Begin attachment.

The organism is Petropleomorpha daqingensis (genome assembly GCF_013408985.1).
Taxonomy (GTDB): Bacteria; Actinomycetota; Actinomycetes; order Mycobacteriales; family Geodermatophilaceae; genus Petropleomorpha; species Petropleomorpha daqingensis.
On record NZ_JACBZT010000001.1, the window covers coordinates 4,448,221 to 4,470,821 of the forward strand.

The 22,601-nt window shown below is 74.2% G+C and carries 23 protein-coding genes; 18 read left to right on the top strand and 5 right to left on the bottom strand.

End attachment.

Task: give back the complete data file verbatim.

The organism is Petropleomorpha daqingensis (genome assembly GCF_013408985.1).
Taxonomy (GTDB): Bacteria; Actinomycetota; Actinomycetes; order Mycobacteriales; family Geodermatophilaceae; genus Petropleomorpha; species Petropleomorpha daqingensis.
On record NZ_JACBZT010000001.1, the window covers coordinates 4,448,221 to 4,470,821 of the forward strand.

The 22,601-nt window shown below is 74.2% G+C and carries 23 protein-coding genes; 18 read left to right on the top strand and 5 right to left on the bottom strand.